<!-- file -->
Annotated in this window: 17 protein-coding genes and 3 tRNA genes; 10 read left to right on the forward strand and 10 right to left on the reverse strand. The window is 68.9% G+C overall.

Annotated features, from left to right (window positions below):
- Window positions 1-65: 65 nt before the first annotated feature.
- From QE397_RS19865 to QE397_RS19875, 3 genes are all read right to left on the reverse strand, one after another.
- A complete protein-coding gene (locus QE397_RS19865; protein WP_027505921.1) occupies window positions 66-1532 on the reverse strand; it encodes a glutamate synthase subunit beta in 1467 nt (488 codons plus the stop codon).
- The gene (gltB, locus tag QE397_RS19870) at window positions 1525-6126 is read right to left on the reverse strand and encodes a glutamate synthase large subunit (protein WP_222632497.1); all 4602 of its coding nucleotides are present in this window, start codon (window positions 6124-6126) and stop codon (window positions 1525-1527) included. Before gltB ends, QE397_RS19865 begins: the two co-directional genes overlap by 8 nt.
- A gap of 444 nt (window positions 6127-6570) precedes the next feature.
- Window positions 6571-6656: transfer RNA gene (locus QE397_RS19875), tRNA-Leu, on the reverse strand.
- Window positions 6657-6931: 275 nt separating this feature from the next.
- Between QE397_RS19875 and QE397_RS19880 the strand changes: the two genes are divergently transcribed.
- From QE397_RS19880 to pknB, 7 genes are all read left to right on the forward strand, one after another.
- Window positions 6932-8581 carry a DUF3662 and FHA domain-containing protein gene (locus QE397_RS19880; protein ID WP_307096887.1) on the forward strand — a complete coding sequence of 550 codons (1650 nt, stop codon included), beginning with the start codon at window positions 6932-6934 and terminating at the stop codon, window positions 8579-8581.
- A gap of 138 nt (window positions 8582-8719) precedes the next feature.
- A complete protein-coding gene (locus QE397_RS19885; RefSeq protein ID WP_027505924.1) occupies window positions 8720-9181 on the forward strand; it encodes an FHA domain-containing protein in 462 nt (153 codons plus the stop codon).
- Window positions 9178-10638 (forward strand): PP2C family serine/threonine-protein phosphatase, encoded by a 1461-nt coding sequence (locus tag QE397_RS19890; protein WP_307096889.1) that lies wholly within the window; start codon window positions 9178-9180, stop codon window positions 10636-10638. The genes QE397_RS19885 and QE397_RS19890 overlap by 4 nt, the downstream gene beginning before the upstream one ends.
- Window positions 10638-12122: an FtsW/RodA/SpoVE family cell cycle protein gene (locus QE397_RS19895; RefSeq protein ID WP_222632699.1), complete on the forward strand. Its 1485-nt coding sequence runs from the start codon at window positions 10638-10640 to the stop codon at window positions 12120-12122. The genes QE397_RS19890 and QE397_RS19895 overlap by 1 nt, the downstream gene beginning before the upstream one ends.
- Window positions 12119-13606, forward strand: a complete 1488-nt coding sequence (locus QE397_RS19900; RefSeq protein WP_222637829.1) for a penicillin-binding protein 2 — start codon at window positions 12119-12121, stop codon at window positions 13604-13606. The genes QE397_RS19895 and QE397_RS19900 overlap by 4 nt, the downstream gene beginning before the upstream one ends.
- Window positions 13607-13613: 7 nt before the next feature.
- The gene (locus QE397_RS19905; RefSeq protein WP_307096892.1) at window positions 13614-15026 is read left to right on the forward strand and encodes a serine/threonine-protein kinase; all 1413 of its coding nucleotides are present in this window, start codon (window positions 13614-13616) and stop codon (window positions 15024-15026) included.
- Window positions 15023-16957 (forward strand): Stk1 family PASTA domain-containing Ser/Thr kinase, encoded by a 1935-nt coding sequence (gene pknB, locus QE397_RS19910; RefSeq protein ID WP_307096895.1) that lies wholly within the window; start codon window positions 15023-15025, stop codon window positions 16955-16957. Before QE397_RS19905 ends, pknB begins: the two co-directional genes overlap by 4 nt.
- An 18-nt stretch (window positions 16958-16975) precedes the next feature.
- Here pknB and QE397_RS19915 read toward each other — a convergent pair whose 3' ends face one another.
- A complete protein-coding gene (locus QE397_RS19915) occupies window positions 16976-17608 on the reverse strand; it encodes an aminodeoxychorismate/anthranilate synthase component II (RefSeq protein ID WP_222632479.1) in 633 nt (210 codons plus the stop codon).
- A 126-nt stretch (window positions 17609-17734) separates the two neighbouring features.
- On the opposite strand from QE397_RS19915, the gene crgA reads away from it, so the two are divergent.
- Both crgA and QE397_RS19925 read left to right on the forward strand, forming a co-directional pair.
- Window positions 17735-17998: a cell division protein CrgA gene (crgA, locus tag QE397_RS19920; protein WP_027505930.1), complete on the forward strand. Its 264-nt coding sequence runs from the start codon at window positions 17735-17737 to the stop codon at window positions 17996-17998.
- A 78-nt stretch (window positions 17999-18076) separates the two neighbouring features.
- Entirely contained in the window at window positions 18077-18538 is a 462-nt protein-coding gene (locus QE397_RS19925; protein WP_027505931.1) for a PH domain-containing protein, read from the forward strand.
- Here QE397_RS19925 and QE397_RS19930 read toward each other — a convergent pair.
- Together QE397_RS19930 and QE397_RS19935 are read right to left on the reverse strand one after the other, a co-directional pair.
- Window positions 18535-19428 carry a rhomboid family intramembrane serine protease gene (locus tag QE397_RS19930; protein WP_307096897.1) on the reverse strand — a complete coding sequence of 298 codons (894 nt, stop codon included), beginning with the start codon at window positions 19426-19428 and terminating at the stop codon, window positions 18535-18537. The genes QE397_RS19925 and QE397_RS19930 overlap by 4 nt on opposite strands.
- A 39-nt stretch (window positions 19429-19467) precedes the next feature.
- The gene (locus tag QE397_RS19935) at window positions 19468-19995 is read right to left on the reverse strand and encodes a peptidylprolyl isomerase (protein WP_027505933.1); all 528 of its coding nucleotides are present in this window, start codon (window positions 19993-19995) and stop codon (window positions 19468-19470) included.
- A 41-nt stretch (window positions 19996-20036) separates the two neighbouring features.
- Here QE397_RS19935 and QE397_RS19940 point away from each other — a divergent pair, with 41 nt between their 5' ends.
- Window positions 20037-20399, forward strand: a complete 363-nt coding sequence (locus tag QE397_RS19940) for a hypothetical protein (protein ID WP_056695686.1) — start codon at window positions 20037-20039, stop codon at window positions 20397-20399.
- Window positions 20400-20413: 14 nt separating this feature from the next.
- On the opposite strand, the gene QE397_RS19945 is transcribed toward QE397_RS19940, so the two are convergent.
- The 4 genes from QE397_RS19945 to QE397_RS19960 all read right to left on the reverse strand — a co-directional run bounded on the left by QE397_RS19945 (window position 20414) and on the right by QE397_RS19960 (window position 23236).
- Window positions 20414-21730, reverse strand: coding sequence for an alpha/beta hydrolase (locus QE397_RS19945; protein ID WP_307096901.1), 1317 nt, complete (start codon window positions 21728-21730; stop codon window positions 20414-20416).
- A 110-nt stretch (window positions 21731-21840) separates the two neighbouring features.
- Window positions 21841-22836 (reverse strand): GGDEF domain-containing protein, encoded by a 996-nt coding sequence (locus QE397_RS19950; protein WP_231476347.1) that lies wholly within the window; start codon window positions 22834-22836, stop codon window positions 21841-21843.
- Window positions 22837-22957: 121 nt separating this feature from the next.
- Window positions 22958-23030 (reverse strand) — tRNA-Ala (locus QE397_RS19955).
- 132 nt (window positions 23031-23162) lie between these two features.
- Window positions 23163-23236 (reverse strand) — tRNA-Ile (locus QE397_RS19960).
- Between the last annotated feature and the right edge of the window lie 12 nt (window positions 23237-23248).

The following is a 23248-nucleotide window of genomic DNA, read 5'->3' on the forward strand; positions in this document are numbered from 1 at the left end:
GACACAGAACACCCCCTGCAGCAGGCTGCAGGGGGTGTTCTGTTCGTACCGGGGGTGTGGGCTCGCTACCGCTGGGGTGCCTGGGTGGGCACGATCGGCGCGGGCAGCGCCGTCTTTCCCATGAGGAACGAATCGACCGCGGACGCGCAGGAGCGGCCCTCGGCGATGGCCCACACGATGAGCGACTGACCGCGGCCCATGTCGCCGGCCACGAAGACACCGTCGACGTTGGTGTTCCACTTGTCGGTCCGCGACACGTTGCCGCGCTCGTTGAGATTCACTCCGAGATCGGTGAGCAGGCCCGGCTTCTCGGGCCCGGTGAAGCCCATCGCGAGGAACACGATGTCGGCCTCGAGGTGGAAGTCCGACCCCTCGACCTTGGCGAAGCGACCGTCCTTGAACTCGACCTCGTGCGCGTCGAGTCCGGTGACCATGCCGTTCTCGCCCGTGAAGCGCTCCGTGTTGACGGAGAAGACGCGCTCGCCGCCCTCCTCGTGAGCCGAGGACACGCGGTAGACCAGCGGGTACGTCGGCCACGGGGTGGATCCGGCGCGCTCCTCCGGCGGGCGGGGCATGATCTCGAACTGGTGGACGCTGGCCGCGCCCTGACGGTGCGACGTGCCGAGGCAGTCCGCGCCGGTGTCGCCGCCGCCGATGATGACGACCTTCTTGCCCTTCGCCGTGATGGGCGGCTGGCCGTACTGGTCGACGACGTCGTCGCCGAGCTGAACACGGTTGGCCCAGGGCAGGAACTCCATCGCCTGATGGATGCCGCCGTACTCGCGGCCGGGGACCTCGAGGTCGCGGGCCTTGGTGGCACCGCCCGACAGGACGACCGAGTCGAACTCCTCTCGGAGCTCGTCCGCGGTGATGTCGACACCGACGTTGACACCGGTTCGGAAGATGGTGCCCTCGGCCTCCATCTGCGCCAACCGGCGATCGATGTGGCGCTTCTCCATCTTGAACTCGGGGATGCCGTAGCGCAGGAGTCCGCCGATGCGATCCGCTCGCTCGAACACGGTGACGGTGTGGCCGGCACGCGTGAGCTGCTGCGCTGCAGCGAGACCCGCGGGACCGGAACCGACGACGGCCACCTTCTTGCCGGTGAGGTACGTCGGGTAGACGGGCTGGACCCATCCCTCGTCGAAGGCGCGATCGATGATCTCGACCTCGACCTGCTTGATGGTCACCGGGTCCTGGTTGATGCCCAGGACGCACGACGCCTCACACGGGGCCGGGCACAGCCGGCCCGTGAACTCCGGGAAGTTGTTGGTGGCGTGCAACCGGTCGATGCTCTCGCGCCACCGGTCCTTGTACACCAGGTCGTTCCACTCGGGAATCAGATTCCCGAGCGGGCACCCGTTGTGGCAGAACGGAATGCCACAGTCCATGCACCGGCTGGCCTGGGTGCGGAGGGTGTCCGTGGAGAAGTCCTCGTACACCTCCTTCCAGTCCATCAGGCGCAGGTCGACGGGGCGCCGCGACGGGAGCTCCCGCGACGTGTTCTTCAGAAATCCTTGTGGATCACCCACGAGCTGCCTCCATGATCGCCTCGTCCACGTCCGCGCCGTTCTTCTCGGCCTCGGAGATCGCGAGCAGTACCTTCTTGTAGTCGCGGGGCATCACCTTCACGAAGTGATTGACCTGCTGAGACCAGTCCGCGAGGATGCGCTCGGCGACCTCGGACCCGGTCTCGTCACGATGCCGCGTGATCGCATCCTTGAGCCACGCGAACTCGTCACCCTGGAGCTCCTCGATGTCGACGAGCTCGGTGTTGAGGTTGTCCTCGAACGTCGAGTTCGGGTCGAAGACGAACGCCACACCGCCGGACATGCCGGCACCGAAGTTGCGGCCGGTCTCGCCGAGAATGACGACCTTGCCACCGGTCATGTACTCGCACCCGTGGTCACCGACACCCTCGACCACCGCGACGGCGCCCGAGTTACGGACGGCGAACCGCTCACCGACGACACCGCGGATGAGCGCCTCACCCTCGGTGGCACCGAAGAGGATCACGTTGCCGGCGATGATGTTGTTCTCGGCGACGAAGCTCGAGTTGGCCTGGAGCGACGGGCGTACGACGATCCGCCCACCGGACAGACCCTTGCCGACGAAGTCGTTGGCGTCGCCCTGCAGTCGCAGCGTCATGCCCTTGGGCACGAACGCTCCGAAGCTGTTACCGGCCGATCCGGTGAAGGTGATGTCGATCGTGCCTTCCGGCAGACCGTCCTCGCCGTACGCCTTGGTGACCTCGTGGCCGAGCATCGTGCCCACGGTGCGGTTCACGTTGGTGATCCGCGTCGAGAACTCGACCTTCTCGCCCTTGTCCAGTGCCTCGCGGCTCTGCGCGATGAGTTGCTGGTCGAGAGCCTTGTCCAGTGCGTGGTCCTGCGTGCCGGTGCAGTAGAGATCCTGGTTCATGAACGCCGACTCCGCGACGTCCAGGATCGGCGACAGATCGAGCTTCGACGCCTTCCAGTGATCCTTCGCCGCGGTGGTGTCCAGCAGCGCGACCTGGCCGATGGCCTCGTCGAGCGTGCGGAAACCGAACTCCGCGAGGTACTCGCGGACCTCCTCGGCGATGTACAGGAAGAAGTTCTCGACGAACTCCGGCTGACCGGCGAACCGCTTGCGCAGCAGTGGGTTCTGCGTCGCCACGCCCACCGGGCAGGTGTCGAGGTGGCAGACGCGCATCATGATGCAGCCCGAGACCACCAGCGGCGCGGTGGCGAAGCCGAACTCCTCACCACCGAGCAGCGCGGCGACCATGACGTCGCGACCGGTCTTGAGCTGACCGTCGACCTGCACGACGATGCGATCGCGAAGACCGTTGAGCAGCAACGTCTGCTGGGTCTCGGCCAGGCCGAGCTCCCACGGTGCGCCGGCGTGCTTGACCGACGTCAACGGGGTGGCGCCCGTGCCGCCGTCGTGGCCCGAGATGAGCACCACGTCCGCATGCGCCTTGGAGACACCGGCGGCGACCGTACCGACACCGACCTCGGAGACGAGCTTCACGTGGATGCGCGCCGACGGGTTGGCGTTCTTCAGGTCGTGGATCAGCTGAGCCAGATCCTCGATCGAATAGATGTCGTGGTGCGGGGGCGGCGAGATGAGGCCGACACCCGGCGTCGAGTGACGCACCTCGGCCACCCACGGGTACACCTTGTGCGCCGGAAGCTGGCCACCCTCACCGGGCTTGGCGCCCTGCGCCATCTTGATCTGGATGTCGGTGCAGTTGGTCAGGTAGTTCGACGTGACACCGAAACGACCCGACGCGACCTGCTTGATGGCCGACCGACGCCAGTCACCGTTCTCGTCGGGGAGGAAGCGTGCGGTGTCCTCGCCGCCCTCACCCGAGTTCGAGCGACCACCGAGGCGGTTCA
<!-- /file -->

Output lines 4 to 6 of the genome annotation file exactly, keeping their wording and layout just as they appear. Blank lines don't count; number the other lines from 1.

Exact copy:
- From QE397_RS19865 to QE397_RS19875, 3 genes are all read right to left on the reverse strand, one after another.
- A complete protein-coding gene (locus QE397_RS19865; protein WP_027505921.1) occupies window positions 66-1532 on the reverse strand; it encodes a glutamate synthase subunit beta in 1467 nt (488 codons plus the stop codon).
- The gene (gltB, locus tag QE397_RS19870) at window positions 1525-6126 is read right to left on the reverse strand and encodes a glutamate synthase large subunit (protein WP_222632497.1); all 4602 of its coding nucleotides are present in this window, start codon (window positions 6124-6126) and stop codon (window positions 1525-1527) included. Before gltB ends, QE397_RS19865 begins: the two co-directional genes overlap by 8 nt.